RSmith – The castile soap is not a “leave-on” product like a sanitizing spray that would contain alcohol. The residue from the soap is not harmful, but because it is soap, it attracts and binds to dirt. Therefore, you would notice a quick build up on the surfaces you sprayed. If you spray it on and wipe it off with a damp cloth, this works well. Personally, I would go with the Dr. Bronner’s Sal Suds for cleaning upholstery and such. It is more effective and more clean rinsing.

    Melissa – The shelf life of the diluted soap depends on a variety of factors, but I’ve found that this particular spray solution does fine for several months. What I notice changes is the essential oils. I think that the solution is still an effective cleaner after that, though.

    Taryn – Yes, it would work great on granite countertops. I have granite in my kitchen and spraying with this and then wiping with a microfiber cloth makes them really shine.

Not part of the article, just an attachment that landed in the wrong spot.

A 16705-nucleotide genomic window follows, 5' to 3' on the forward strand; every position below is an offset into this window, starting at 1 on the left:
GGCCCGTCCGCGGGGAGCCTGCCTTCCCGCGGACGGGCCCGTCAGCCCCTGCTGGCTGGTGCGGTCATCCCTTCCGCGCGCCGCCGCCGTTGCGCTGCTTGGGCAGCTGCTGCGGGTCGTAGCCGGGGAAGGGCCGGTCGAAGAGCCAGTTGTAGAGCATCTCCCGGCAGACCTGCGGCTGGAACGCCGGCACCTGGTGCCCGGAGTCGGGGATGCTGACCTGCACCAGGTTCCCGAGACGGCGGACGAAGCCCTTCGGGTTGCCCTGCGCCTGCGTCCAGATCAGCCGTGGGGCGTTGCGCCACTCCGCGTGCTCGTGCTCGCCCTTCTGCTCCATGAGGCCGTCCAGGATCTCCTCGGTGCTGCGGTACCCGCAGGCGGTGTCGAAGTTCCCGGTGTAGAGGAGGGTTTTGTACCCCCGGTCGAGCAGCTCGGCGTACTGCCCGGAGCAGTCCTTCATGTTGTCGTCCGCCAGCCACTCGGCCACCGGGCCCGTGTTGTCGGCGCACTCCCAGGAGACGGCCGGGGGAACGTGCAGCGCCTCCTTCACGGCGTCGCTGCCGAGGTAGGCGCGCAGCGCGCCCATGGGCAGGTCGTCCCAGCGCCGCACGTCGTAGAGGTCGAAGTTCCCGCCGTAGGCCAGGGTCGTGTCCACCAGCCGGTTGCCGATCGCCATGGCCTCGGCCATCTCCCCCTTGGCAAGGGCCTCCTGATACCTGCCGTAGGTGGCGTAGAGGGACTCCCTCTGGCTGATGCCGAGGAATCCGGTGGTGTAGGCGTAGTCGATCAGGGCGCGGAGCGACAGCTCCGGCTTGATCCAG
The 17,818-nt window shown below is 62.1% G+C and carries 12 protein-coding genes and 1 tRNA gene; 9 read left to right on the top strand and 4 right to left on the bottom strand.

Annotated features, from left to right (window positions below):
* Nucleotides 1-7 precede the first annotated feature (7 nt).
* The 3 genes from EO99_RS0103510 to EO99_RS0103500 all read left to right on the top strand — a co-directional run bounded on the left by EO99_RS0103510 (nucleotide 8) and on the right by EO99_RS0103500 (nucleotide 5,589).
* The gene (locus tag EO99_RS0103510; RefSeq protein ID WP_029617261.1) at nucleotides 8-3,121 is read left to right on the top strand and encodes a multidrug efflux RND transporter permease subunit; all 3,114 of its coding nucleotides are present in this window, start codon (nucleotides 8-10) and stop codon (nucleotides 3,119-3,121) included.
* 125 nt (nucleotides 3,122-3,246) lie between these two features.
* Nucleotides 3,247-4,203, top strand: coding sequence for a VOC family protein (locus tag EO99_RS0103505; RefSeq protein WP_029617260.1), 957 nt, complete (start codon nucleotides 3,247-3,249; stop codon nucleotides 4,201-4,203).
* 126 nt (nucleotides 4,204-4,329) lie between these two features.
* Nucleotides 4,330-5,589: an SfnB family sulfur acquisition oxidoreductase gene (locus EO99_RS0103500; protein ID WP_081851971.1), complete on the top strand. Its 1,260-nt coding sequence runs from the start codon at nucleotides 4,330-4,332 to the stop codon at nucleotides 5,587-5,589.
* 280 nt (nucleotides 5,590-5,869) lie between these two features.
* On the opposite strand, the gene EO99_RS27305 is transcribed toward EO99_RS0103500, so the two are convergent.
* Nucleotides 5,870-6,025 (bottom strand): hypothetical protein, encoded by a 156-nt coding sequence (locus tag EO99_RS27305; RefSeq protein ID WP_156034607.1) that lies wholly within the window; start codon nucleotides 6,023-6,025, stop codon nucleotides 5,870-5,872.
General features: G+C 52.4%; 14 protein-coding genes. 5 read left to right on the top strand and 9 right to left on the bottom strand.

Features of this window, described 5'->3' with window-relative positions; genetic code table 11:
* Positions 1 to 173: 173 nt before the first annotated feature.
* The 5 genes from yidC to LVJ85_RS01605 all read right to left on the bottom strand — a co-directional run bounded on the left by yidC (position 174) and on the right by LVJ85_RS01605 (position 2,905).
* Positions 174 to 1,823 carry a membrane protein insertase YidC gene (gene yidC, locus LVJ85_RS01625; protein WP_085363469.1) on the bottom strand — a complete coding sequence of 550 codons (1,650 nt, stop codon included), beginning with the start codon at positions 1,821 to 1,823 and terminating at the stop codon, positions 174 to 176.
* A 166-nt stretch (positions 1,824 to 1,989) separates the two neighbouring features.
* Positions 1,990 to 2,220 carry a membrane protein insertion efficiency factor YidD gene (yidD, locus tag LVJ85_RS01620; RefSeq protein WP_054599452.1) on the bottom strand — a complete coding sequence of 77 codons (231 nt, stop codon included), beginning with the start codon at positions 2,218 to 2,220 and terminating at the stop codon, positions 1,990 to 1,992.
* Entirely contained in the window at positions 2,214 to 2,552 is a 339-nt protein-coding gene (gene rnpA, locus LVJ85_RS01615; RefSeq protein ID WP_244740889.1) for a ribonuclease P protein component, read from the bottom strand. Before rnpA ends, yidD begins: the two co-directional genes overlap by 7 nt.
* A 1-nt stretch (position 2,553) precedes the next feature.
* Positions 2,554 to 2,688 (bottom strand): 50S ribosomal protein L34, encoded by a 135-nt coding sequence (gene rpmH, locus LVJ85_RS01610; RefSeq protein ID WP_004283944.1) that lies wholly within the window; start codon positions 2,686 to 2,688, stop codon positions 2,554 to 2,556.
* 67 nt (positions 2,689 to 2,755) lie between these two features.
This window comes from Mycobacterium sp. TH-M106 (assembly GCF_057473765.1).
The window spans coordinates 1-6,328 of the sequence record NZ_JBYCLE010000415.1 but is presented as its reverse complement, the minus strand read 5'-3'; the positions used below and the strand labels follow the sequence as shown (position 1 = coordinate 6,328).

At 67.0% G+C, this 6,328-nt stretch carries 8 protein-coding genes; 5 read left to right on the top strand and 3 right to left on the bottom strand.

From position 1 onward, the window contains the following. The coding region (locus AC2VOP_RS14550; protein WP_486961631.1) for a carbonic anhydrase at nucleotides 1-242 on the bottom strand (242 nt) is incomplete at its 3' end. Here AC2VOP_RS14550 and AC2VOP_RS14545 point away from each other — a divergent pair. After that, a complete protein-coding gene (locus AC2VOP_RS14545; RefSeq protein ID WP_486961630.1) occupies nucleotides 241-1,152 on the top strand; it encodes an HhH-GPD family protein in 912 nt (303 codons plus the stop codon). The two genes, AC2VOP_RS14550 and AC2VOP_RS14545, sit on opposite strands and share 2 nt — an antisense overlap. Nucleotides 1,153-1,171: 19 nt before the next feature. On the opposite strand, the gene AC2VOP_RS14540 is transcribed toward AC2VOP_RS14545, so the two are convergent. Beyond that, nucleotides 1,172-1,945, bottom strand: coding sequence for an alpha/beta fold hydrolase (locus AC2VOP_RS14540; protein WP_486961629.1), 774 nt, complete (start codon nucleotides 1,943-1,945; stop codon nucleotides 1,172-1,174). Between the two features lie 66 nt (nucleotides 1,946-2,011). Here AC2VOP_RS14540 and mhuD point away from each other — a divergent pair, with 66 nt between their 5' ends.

All the best,
    Lisa

  21. Hi Lisa! I have recently started using your castile soap for cleaning. What do you think about using distilled water for those that have harder water? That’s what I used.I was wondering if the all purpose spray is safe for cleaning wood? I would really love a list of what its safe to use on. Also, I did mix up some granite cleaner using it. I used 4 drops of the soap, 1/4c. 70% rubbing alcohol and the rest water in a 32 oz. spray. It works wonderful!

    Thanks,
    Amber

  22. Hi Lisa,
    I LOVE your blog!
    When I make my cleaner and add tea tree pure essential oil I notice that the oil does not keep mixed together with the rest, is there something to add so this won’t happen? Or I have to shake every time I use it?
    Thanks
    ~Esther

  23. Hi Esther – Thanks! Yes, it will separate and you’ll have to shake it from time to time.

    All the best,
    Lisa

  24. Is there a Dr. Bronner brand tea tree oil? If not, what brand did you use in the video? Thank you!

  25. We have handscraped hickory floors. What would you recommend to clean? Thanks
    Colleen